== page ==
If you don’t know what net neutrality is, then ask yourself, “why don’t I know about the single most important issue regarding the future of communication?”
The largest names in telecommunications are proposing to choose which companies can decide how fast (or slow) to transmit content. Chief among them are Google and Verizon – called out specifically by the New York Times on August 4 for holding secret talks for 10 months to overturn net neutrality.
There are strong arguments for and against net neutrality. And, because the issue generates such passion, advocates of any position must explain their views clearly – especially if they are mega-corporate interests whose roles can be perceived negatively.
In this sense, Google has a lot to answer for. Since the first three words of its corporate code of conduct actually read, “Don’t be evil,” the stealth talks on this vital issue have acute irony. The code of conduct goes on to read:
… the recognition that everything we do in connection with our work at Google will be, and should be, measured against the highest possible standards of ethical business conduct.
Google did not comment for the original Times story. But the next day, both Google and Verizon declared the Times story wrong (Google decided to tweet its denial). After five full days of silence on its company blog (and a firestorm of debate online), Google/Verizon released a “Joint Policy Proposal for an Open Internet,” which makes it clear the Times story was completely accurate. The blog post itself admits Verizon and Google were meeting for “nearly a year”! Even worse, the proposal is an artfully worded plan, effectively, to defeat net neutrality – something for which Google had previously professed strong support. So widely panned was its proposal, Google was compelled to dispel “myths” in a follow up blog post.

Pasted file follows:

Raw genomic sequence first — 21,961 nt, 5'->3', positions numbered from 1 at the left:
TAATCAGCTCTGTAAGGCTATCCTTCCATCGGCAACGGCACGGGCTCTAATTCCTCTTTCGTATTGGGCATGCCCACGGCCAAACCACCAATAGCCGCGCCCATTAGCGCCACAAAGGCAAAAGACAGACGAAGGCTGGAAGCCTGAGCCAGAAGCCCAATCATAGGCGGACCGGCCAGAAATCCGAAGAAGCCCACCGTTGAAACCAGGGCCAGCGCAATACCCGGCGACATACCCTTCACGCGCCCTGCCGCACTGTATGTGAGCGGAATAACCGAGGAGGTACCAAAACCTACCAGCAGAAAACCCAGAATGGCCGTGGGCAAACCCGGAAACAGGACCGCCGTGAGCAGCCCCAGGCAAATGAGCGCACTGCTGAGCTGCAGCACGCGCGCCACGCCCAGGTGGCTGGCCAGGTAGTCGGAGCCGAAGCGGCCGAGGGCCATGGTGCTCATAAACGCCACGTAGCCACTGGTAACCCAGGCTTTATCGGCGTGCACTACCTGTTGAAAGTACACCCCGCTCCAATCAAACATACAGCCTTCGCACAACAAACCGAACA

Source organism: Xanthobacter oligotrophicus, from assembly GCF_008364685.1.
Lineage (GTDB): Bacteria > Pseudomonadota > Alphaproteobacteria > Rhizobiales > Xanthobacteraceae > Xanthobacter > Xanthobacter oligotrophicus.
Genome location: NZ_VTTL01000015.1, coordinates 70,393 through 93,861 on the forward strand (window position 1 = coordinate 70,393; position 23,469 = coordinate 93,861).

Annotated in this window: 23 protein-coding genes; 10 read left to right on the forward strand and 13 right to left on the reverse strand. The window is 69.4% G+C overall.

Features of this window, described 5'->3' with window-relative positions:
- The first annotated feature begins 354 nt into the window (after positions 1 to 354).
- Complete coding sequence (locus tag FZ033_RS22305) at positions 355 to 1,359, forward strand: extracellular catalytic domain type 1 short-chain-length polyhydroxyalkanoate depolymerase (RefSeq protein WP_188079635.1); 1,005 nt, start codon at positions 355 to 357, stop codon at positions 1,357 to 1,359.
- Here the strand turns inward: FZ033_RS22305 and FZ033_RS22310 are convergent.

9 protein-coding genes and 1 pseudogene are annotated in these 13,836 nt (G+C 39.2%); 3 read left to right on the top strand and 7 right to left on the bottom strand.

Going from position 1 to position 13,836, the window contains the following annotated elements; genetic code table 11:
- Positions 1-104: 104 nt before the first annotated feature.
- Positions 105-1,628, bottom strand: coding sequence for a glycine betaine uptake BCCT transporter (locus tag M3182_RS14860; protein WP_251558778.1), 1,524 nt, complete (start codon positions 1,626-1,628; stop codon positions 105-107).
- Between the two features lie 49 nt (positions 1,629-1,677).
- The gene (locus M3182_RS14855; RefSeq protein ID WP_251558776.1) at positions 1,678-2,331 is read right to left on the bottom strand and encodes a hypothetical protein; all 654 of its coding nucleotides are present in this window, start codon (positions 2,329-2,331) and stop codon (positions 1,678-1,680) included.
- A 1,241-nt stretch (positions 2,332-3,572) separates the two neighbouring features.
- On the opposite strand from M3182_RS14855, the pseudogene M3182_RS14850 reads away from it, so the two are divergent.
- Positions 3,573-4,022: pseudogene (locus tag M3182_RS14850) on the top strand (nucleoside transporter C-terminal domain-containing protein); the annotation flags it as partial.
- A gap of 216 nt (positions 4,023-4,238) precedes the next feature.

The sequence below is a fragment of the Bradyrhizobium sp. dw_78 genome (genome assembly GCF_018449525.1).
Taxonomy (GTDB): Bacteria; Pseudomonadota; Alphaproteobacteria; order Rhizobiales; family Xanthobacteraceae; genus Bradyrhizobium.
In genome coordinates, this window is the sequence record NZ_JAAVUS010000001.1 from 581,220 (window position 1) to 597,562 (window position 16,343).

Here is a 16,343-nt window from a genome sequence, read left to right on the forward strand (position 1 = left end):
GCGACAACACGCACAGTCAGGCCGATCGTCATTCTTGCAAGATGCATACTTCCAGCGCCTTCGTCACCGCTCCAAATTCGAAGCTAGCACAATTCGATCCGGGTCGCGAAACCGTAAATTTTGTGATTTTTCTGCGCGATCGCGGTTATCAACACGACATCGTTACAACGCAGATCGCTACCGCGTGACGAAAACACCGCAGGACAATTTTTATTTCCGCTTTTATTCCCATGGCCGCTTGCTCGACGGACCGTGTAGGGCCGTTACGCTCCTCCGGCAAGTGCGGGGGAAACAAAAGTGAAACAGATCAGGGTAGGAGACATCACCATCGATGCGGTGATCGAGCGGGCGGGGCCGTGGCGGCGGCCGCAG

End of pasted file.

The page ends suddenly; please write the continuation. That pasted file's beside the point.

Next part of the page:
Just so you remember what is at stake, consider this line from the proposed legislative framework for Congress:
“Regulatory Authority: The FCC would have exclusive authority to oversee broadband Internet access service, but would not have any authority over Internet software applications, content or services. Regulatory authorities would not be permitted to regulate broadband Internet access service.”
So, just to be clear: Google was not meeting with Verizon for a year (even though it was), and believes that the government has no regulatory authority over broadband service – despite heading to Capitol Hill four years ago to ask the federal government to favor net neutrality (something it now wants to kill).
For a titan like Google to have such a ham-fisted PR strategy in the wake of being implicated in these activities is shocking. Google PR Strategy = grade F.